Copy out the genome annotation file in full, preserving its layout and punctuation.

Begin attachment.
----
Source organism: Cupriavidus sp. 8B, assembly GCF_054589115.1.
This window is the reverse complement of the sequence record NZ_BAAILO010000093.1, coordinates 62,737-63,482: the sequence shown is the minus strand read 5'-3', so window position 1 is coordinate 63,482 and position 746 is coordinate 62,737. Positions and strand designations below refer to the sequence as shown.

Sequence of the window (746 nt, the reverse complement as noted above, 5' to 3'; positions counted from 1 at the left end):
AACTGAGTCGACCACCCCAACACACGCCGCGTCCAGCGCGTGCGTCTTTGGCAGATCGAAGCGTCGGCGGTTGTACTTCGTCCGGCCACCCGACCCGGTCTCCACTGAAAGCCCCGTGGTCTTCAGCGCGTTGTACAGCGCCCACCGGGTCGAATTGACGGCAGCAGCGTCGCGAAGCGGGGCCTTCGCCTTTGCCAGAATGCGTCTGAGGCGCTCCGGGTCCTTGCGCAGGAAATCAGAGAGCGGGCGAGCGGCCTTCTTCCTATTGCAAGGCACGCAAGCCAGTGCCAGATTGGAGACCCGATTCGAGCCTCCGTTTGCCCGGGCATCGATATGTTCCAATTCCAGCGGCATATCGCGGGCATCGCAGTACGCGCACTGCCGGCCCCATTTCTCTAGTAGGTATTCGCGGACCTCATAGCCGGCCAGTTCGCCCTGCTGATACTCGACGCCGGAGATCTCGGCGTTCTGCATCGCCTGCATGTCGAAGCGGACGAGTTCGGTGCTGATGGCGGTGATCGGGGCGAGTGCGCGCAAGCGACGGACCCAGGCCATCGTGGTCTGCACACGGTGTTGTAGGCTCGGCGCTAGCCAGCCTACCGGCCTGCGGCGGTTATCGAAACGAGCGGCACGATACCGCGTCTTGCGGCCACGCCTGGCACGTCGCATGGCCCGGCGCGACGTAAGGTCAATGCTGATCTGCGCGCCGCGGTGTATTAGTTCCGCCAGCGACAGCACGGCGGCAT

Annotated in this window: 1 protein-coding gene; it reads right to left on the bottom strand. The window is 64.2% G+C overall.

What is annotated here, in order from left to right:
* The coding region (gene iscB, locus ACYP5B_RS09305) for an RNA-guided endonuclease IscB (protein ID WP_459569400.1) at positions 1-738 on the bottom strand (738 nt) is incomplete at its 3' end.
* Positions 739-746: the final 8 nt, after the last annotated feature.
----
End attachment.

Source organism: Cupriavidus sp. 8B, assembly GCF_054589115.1.
This window is the reverse complement of the sequence record NZ_BAAILO010000093.1, coordinates 62,737-63,482: the sequence shown is the minus strand read 5'-3', so window position 1 is coordinate 63,482 and position 746 is coordinate 62,737. Positions and strand designations below refer to the sequence as shown.

Sequence of the window (746 nt, the reverse complement as noted above, 5' to 3'; positions counted from 1 at the left end):
AACTGAGTCGACCACCCCAACACACGCCGCGTCCAGCGCGTGCGTCTTTGGCAGATCGAAGCGTCGGCGGTTGTACTTCGTCCGGCCACCCGACCCGGTCTCCACTGAAAGCCCCGTGGTCTTCAGCGCGTTGTACAGCGCCCACCGGGTCGAATTGACGGCAGCAGCGTCGCGAAGCGGGGCCTTCGCCTTTGCCAGAATGCGTCTGAGGCGCTCCGGGTCCTTGCGCAGGAAATCAGAGAGCGGGCGAGCGGCCTTCTTCCTATTGCAAGGCACGCAAGCCAGTGCCAGATTGGAGACCCGATTCGAGCCTCCGTTTGCCCGGGCATCGATATGTTCCAATTCCAGCGGCATATCGCGGGCATCGCAGTACGCGCACTGCCGGCCCCATTTCTCTAGTAGGTATTCGCGGACCTCATAGCCGGCCAGTTCGCCCTGCTGATACTCGACGCCGGAGATCTCGGCGTTCTGCATCGCCTGCATGTCGAAGCGGACGAGTTCGGTGCTGATGGCGGTGATCGGGGCGAGTGCGCGCAAGCGACGGACCCAGGCCATCGTGGTCTGCACACGGTGTTGTAGGCTCGGCGCTAGCCAGCCTACCGGCCTGCGGCGGTTATCGAAACGAGCGGCACGATACCGCGTCTTGCGGCCACGCCTGGCACGTCGCATGGCCCGGCGCGACGTAAGGTCAATGCTGATCTGCGCGCCGCGGTGTATTAGTTCCGCCAGCGACAGCACGGCGGCAT

Annotated in this window: 1 protein-coding gene; it reads right to left on the bottom strand. The window is 64.2% G+C overall.

What is annotated here, in order from left to right:
* The coding region (gene iscB, locus ACYP5B_RS09305) for an RNA-guided endonuclease IscB (protein ID WP_459569400.1) at positions 1-738 on the bottom strand (738 nt) is incomplete at its 3' end.
* Positions 739-746: the final 8 nt, after the last annotated feature.